Apr 15

recent tsan improvements for firefox

One of my goals for Q2 was to make Firefox usable with “modern” (version 3.6+) clang. For reasons previously unknown, Firefox would only work with relatively old clang (version ~3.3); indeed, our wiki page for TSan recommends checking out specific SVN versions!

I’m happy to say that goal has been met.  If you like, you can read (some of) the gory details in bug 1153244.  Checking out a development version of Clang and building that should enable you to test Firefox (from mozilla-central, since that’s where the aforementioned bug has landed thus far) with TSan.  Upgrading through several major releases has its benefits: TSan appears to be somewhat more stable—tests that would previously timeout reliably now run without complaint.  I’m not sure that it’s quite reliable enough to run in automation yet, but running TSan tests in automation is definitely more feasible than it was last quarter.

With an eye towards doing that, and also with an eye towards improving individual developer experience, I’ve recently landed several patches that teach our test harnesses about TSan-specific things.  For instance, when we’re running mochitests, we only care about races in the browser itself; we don’t care about races while running any of the supporting tools (particularly xpcshell, which shares a lot of code with the browser through libxul).  So TSan should only be enabled for the actual browser executable.  We already do similar things for our ASan builds.

I also discovered that my local builds weren’t using the llvm-symbolizer tool to produce backtraces in TSan’s reports, but instead defaulting to using addr2lineaddr2line is a fine tool, but llvm-symbolizer understands debug information better (for instance, it shows you synthesized frames for inlined functions, which is a huge win) and llvm-symbolizer is somewhat faster than addr2line. In my case, it was a combination of llvm-symbolizer not being in my PATH, and not informing TSan about the location of llvm-symbolizer ($OBJDIR/dist/bin/, usually). The former was addressed by setting LLVM_SYMBOLIZER in my mozconfig (not necessary if llvm-symbolizer is on your PATH), and the latter was addressed by adding a bit of code to our test scripts.

Now, to update the wiki with better instructions!

Apr 15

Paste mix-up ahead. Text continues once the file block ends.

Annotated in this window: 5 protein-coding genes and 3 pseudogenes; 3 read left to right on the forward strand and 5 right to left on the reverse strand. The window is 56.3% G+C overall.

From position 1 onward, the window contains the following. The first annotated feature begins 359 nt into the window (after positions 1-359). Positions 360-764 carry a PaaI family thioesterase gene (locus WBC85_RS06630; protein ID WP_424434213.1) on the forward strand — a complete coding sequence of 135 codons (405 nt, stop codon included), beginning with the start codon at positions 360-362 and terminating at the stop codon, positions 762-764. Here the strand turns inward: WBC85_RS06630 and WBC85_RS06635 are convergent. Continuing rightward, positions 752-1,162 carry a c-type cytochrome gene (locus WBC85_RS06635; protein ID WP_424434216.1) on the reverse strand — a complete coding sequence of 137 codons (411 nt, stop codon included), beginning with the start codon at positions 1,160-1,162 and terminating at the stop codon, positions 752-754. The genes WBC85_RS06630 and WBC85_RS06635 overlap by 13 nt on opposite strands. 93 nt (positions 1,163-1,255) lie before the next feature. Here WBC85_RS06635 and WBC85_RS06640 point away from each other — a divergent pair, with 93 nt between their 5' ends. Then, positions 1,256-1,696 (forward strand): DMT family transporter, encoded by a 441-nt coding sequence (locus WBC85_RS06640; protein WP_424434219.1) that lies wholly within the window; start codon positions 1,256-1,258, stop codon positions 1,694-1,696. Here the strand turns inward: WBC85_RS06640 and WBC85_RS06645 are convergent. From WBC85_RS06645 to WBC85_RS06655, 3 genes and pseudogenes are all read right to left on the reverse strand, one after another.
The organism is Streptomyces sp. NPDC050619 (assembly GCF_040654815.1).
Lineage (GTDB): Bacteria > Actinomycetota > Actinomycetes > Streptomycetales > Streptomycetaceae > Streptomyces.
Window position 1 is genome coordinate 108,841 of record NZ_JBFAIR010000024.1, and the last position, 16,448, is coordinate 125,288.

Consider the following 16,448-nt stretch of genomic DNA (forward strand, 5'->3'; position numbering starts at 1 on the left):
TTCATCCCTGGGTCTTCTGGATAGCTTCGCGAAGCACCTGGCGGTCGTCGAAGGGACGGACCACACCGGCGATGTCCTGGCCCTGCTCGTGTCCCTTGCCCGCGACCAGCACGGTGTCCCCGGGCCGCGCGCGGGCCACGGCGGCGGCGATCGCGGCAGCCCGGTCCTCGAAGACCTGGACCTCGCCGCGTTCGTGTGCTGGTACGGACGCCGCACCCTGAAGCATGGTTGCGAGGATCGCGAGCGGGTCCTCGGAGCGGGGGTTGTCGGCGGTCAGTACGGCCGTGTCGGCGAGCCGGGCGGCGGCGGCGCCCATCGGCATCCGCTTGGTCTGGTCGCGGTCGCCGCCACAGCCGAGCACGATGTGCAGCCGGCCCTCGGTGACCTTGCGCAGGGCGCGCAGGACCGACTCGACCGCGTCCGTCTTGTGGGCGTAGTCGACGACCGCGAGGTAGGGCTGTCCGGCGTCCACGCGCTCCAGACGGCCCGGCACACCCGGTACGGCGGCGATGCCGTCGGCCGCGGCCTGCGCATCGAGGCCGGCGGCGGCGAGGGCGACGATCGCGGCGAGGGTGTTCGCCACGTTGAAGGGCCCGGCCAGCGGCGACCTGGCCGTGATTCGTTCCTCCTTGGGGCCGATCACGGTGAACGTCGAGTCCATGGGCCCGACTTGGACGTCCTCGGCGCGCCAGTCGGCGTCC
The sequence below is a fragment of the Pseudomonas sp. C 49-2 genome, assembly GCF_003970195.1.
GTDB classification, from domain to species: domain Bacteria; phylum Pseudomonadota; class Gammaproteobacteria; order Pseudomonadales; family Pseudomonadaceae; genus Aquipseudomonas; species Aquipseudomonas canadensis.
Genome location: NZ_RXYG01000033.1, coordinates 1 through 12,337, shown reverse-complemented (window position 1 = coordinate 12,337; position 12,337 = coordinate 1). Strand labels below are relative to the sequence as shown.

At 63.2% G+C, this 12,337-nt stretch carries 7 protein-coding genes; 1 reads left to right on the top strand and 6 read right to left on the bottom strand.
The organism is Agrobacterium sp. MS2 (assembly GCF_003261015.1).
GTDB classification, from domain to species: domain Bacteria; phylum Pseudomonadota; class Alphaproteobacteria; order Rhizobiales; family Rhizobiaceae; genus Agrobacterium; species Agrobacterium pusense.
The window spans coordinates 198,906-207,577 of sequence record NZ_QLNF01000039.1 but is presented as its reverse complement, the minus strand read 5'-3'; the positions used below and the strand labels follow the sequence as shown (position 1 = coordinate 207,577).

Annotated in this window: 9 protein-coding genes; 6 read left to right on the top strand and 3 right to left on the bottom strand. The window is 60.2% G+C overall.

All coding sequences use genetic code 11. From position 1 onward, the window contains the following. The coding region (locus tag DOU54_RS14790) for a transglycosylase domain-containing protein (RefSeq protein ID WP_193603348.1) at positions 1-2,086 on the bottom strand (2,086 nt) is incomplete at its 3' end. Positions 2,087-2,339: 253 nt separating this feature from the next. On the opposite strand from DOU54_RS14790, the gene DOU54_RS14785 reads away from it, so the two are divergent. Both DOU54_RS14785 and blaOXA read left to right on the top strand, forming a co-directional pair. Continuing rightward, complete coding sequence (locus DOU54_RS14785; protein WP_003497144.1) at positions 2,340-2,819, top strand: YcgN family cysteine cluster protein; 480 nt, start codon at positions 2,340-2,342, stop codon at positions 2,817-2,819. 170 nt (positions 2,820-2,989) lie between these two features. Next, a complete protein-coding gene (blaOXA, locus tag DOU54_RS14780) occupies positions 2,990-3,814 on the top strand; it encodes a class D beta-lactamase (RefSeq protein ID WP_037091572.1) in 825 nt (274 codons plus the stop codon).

on development speedbumps

Last week, I ran into a small speedbump with my development process. I normally write my patches and commit them to git with initial lines that look like:

fix IPDL thinko for never-inline method declarations; r=bent

Then, when I use git-bz to push my patches to bugzilla, it autofills the r? flag for the patch to :bent, according to the r= bit specified in the commit message. Quite convenient.

Except last week, something broke when trying to use that feature. Bugzilla would complain that :bent was an invalid user. “OK, fine,” I initially thought, “maybe :bent is unavailable.” (People often change their Bugzilla name to not include :NAME when they won’t be reachable for a period of time.) Inspection showed this to not be the case. Although the initial evaluation was that git-bz was old and crusty (it screen-scrapes Bugzilla, rather than using Bugzilla’s REST API), it turned out that Bugzilla was indeed at fault.

OK, but what to do until Bugzilla actually gets updated with the fix? Options:

  1. Cope with a little extra work: use git-bz as normal, but manually set the r? flags from Bugzilla’s web UI.
  2. Paralysis: any extra work is unacceptable, so do nothing (at least in terms of writing patches).

I admit option 2 is a bit silly, but that’s exactly what the situation felt like: there had been this unexpected obstacle in my normally smooth development process and it was simply Not Worth going back and doing things the old way.

I then realized that this situation, in reverse, is exactly the “barriers to entry” that people like Gregory Szorc talk about: every extra step that you have to do in Firefox development (or development generally) is one more place for somebody to run into trouble and decide contributing to your project isn’t worth the hassle. Make the extra steps go away! (And then don’t bring them back via bugs. *wink*)